The Quatronic framework

Our way of working

The start of 2019 was very productive at Quatronic — we released the first version of SMART’s Digital Asset Management & Inspection Solution, released new versions of our internal applications based on the latest version of the OutSystems platform, and are already looking forward to our next update!

But first, let us tell you how we are going to create a digital footprint by applying principles like Poka Yoke in a software-driven world. How do we make sure each of our projects is a success? That is why we have developed The Quatronic Framework, an illustration that will tell you all about our way of working.

People, Process & Technology

Building complex cars just in time with no concessions on quality is something Toyota does every day. Even though all cars of a model are made using standard components (like the chassis), a degree of customisation is still present. This results in many different varieties of cars being produced in a very efficient manner. How is that possible and how could we learn from that when building custom apps?

If Toyota builds cars that still drive for over 20 years and Airbus makes aircraft fly for over 20 years, why do most of the application not even survive their 5-year anniversary? Why are 60% of the IT projects still over budget? Have you ever wondered why some projects succeed and others do not?

We have experienced that application development is mainly focussed on the short-term delivery. Speed of development and meeting deadlines is often deemed the most important aspect in a software project, which often comes at the expense of the quality of the application. This results in a decrease in development speed over time, as shortcuts are taken, technical debt grows, and new features are built on top of an unstable foundation.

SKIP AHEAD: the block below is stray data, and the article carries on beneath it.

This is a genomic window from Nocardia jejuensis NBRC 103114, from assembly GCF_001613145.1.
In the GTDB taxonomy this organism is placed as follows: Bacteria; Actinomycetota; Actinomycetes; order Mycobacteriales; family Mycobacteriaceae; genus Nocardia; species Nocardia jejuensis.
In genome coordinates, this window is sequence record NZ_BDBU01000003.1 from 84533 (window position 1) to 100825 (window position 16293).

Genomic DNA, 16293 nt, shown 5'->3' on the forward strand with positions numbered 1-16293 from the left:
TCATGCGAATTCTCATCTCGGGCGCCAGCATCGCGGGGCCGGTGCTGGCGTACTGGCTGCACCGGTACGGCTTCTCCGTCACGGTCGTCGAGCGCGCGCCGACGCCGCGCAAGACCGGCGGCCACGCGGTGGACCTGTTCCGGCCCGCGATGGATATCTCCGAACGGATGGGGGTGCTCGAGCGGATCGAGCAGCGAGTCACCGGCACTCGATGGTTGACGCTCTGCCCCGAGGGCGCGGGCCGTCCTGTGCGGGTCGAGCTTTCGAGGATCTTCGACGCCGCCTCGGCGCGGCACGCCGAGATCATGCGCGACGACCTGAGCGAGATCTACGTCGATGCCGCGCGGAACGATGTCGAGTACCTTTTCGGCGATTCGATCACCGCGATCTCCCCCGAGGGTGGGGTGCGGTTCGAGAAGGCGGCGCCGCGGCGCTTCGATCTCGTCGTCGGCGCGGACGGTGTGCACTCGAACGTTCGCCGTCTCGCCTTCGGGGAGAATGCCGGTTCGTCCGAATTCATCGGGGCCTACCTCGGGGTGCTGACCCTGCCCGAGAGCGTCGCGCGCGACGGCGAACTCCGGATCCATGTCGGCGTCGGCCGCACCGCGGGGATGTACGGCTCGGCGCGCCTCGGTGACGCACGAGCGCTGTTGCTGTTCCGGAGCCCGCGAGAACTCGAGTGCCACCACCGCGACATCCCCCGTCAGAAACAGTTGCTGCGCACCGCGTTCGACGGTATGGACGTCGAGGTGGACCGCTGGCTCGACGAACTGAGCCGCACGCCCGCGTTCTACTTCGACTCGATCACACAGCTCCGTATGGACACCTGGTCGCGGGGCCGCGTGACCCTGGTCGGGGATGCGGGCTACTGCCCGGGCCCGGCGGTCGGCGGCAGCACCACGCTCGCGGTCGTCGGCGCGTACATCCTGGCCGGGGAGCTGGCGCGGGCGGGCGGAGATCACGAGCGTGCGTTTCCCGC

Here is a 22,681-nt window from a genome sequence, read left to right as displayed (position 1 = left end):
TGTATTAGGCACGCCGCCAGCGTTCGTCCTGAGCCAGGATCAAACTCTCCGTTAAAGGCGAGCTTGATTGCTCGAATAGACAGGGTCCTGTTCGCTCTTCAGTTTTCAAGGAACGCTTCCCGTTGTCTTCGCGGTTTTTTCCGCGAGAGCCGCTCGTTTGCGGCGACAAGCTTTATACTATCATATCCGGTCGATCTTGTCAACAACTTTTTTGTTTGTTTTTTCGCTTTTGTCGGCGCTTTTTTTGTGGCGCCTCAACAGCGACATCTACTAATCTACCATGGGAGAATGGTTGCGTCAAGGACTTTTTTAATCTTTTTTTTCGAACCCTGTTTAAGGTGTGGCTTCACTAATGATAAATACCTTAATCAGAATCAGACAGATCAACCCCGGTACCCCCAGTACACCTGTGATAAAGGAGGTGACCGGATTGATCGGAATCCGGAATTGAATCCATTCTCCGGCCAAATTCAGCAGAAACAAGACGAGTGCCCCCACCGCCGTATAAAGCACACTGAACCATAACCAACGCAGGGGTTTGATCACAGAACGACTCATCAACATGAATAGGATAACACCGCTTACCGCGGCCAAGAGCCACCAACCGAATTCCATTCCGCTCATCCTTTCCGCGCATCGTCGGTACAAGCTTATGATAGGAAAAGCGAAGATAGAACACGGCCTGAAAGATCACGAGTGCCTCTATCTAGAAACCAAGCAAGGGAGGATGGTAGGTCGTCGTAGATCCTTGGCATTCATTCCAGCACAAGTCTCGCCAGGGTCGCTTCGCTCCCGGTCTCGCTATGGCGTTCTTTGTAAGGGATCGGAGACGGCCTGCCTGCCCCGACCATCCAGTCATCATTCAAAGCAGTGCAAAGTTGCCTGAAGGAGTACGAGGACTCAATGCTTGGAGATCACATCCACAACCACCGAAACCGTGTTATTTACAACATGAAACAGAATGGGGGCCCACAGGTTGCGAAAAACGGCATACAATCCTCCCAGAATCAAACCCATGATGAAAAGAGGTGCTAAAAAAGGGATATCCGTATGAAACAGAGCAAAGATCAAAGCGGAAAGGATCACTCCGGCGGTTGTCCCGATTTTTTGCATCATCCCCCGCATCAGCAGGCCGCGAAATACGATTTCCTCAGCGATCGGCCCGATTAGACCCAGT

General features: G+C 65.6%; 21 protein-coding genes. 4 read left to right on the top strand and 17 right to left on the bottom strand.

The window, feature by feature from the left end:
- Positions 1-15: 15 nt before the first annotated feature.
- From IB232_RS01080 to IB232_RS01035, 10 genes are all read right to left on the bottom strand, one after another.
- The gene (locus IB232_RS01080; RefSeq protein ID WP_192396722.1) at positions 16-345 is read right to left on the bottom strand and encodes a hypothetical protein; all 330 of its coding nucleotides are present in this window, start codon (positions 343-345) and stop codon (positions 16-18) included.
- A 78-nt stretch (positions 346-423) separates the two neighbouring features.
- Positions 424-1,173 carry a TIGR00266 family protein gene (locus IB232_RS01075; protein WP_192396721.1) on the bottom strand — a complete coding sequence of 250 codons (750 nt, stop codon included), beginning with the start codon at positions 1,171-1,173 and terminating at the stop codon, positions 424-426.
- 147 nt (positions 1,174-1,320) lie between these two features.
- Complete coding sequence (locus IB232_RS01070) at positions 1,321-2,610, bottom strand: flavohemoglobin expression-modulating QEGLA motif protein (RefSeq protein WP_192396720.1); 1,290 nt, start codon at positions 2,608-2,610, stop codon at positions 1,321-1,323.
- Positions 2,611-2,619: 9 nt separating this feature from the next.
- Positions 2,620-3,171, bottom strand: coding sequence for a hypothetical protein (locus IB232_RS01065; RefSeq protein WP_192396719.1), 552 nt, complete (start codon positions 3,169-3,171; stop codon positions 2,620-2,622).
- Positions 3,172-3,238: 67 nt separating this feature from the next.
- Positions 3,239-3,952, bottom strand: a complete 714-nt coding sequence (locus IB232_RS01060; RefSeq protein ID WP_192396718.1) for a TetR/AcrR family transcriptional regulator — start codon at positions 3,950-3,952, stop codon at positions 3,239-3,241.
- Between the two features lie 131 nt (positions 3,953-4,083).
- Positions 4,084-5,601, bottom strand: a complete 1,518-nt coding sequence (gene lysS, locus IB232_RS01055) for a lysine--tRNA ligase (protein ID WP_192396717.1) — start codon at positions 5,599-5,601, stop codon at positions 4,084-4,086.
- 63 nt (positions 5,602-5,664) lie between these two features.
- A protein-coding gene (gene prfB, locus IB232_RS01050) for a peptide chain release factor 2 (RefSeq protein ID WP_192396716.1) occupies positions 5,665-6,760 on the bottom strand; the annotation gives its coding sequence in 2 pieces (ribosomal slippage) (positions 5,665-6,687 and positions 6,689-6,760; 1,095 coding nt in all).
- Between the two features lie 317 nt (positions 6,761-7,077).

Our way of working

With our beta and engineering management background we know this could be done in a better way. We hate waste and inefficiency, which is why we are putting the Lean principles like Jidoka and Seven Wastes to practice in a software-driven world. Reducing waste to a minimum and streamlining the technical delivery means that we spend little time on repetitive technical tasks (building the “chassis” of applications). This allows us to spend more time creating features with real business value (the “customisation options”) while still ensuring high quality and scalable solutions.

That’s why we have developed The Quatronic Framework (see image below) that serves as a blueprint for our projects and our way of working. It is a guide through a standardised process (manufacturing a car is not that different from developing an app in that sense). Checkpoints are in place to ensure that all necessary prerequisites are met when transitioning from one phase of the application lifecycle to another. For example, how to go from an innovative 3-day Design Thinking workshop to a modular and scalable architecture that has the same lifespan as an aircraft, while managing communications with the stakeholders?

In the coming months we will write a series of blogs to cover the different aspects of running a successful digital app factory. And of course, we will share our customer success stories with you!

Richard van Osnabrugge
Would you like to know more?

Richard van Osnabrugge

Business Technology Consultant